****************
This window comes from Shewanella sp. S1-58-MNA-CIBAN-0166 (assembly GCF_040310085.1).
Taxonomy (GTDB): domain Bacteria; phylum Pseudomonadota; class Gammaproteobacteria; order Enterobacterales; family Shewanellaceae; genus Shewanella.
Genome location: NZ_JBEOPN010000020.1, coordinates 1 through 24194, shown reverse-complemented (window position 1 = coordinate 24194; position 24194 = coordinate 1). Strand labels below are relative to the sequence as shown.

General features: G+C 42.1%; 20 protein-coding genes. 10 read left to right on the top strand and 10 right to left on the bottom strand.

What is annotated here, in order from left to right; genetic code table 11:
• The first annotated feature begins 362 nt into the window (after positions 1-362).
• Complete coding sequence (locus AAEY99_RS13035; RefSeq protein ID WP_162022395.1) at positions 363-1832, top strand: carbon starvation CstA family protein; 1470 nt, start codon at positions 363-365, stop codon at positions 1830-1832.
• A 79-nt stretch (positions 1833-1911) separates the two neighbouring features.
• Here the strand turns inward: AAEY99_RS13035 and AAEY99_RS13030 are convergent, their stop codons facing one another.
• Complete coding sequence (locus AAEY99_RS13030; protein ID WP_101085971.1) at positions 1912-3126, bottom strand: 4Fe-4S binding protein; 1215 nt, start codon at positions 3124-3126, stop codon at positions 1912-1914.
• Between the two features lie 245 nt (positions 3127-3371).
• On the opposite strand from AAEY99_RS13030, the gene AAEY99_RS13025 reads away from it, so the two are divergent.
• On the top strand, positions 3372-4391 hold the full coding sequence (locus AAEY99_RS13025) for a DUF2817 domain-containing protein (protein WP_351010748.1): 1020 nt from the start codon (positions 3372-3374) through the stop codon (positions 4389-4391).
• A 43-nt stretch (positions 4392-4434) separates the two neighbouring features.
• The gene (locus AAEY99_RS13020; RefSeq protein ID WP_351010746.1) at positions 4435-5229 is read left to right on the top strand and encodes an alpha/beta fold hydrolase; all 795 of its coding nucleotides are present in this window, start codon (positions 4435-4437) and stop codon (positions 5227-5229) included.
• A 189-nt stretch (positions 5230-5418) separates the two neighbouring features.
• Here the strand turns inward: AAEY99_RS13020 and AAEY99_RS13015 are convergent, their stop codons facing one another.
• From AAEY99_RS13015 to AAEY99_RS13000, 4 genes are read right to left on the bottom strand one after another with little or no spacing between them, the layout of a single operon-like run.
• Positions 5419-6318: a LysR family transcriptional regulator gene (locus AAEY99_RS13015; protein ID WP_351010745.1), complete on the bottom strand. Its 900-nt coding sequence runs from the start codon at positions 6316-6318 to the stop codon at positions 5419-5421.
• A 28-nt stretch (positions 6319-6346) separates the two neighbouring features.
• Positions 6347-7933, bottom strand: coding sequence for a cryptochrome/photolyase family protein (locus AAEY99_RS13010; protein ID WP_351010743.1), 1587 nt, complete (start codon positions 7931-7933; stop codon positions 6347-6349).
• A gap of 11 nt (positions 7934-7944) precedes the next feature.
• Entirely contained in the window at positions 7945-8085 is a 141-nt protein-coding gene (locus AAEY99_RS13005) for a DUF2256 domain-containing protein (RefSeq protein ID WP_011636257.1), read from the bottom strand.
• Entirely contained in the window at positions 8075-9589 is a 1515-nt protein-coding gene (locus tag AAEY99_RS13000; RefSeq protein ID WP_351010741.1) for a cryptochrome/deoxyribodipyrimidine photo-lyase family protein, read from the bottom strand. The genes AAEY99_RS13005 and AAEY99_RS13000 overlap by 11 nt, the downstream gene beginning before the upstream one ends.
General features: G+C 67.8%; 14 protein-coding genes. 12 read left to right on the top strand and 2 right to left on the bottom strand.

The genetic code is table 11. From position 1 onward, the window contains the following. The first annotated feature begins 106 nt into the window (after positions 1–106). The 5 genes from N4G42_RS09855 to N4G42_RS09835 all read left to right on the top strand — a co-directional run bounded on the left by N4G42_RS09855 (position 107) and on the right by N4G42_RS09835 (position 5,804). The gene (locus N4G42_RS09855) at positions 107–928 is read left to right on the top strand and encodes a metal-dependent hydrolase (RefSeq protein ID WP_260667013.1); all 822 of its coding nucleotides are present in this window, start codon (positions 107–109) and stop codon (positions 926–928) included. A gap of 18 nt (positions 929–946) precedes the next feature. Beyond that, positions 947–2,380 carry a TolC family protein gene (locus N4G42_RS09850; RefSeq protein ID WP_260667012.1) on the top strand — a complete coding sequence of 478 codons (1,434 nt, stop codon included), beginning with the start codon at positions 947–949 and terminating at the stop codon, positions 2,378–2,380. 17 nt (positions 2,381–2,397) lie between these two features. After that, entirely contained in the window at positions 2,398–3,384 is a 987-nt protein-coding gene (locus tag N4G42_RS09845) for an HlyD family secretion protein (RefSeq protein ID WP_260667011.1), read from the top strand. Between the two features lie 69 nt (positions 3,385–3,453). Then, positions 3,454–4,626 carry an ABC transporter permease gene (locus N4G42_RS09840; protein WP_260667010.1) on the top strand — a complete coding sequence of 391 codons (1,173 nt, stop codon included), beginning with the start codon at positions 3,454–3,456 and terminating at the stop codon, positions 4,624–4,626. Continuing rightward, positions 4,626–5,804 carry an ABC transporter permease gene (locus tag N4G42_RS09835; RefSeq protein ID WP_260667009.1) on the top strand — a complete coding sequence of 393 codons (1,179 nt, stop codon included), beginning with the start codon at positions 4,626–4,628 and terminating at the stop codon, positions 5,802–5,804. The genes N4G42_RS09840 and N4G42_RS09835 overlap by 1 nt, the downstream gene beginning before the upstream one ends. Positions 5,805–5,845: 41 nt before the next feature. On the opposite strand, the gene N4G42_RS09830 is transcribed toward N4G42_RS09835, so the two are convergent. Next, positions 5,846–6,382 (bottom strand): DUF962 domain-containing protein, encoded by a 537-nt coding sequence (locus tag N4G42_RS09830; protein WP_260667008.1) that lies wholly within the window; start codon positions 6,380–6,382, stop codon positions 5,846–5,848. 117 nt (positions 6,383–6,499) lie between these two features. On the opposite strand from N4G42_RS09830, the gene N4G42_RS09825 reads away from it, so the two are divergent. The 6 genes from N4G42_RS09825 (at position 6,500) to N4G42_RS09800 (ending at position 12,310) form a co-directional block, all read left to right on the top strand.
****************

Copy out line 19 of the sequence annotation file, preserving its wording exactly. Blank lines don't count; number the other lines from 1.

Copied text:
• Positions 5419-6318: a LysR family transcriptional regulator gene (locus AAEY99_RS13015; protein ID WP_351010745.1), complete on the bottom strand. Its 900-nt coding sequence runs from the start codon at positions 6316-6318 to the stop codon at positions 5419-5421.